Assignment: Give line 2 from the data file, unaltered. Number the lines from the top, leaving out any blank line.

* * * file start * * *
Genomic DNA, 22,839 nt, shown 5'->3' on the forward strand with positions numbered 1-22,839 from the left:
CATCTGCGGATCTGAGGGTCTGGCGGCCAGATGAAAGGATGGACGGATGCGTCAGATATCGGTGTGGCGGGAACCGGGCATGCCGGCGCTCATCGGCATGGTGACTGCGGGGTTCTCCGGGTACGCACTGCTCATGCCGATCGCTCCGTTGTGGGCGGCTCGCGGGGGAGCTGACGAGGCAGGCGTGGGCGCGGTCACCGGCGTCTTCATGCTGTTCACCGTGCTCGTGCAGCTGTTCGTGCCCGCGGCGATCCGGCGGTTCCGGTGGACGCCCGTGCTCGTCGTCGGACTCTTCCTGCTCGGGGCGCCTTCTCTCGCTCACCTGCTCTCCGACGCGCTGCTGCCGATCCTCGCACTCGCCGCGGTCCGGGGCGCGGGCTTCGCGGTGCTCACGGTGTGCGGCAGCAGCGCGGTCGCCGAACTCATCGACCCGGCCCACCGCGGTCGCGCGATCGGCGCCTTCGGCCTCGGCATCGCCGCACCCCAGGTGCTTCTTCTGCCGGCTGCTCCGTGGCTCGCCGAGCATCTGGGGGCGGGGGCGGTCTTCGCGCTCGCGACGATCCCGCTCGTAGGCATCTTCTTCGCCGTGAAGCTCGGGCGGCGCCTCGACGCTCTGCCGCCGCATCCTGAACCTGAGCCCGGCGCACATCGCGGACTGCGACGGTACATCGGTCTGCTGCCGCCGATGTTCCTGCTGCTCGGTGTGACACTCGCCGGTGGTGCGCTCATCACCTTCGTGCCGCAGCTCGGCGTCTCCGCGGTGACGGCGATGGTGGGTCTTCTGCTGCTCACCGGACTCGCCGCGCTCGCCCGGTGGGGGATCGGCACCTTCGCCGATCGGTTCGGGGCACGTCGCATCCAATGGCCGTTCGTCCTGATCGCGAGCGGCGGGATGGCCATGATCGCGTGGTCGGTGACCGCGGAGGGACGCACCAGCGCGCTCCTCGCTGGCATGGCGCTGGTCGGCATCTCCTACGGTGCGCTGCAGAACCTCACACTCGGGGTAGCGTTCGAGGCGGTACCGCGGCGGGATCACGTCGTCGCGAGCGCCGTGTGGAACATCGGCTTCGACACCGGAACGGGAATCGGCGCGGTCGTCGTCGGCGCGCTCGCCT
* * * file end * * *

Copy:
CATCTGCGGATCTGAGGGTCTGGCGGCCAGATGAAAGGATGGACGGATGCGTCAGATATCGGTGTGGCGGGAACCGGGCATGCCGGCGCTCATCGGCATGGTGACTGCGGGGTTCTCCGGGTACGCACTGCTCATGCCGATCGCTCCGTTGTGGGCGGCTCGCGGGGGAGCTGACGAGGCAGGCGTGGGCGCGGTCACCGGCGTCTTCATGCTGTTCACCGTGCTCGTGCAGCTGTTCGTGCCCGCGGCGATCCGGCGGTTCCGGTGGACGCCCGTGCTCGTCGTCGGACTCTTCCTGCTCGGGGCGCCTTCTCTCGCTCACCTGCTCTCCGACGCGCTGCTGCCGATCCTCGCACTCGCCGCGGTCCGGGGCGCGGGCTTCGCGGTGCTCACGGTGTGCGGCAGCAGCGCGGTCGCCGAACTCATCGACCCGGCCCACCGCGGTCGCGCGATCGGCGCCTTCGGCCTCGGCATCGCCGCACCCCAGGTGCTTCTTCTGCCGGCTGCTCCGTGGCTCGCCGAGCATCTGGGGGCGGGGGCGGTCTTCGCGCTCGCGACGATCCCGCTCGTAGGCATCTTCTTCGCCGTGAAGCTCGGGCGGCGCCTCGACGCTCTGCCGCCGCATCCTGAACCTGAGCCCGGCGCACATCGCGGACTGCGACGGTACATCGGTCTGCTGCCGCCGATGTTCCTGCTGCTCGGTGTGACACTCGCCGGTGGTGCGCTCATCACCTTCGTGCCGCAGCTCGGCGTCTCCGCGGTGACGGCGATGGTGGGTCTTCTGCTGCTCACCGGACTCGCCGCGCTCGCCCGGTGGGGGATCGGCACCTTCGCCGATCGGTTCGGGGCACGTCGCATCCAATGGCCGTTCGTCCTGATCGCGAGCGGCGGGATGGCCATGATCGCGTGGTCGGTGACCGCGGAGGGACGCACCAGCGCGCTCCTCGCTGGCATGGCGCTGGTCGGCATCTCCTACGGTGCGCTGCAGAACCTCACACTCGGGGTAGCGTTCGAGGCGGTACCGCGGCGGGATCACGTCGTCGCGAGCGCCGTGTGGAACATCGGCTTCGACACCGGAACGGGAATCGGCGCGGTCGTCGTCGGCGCGCTCGCCT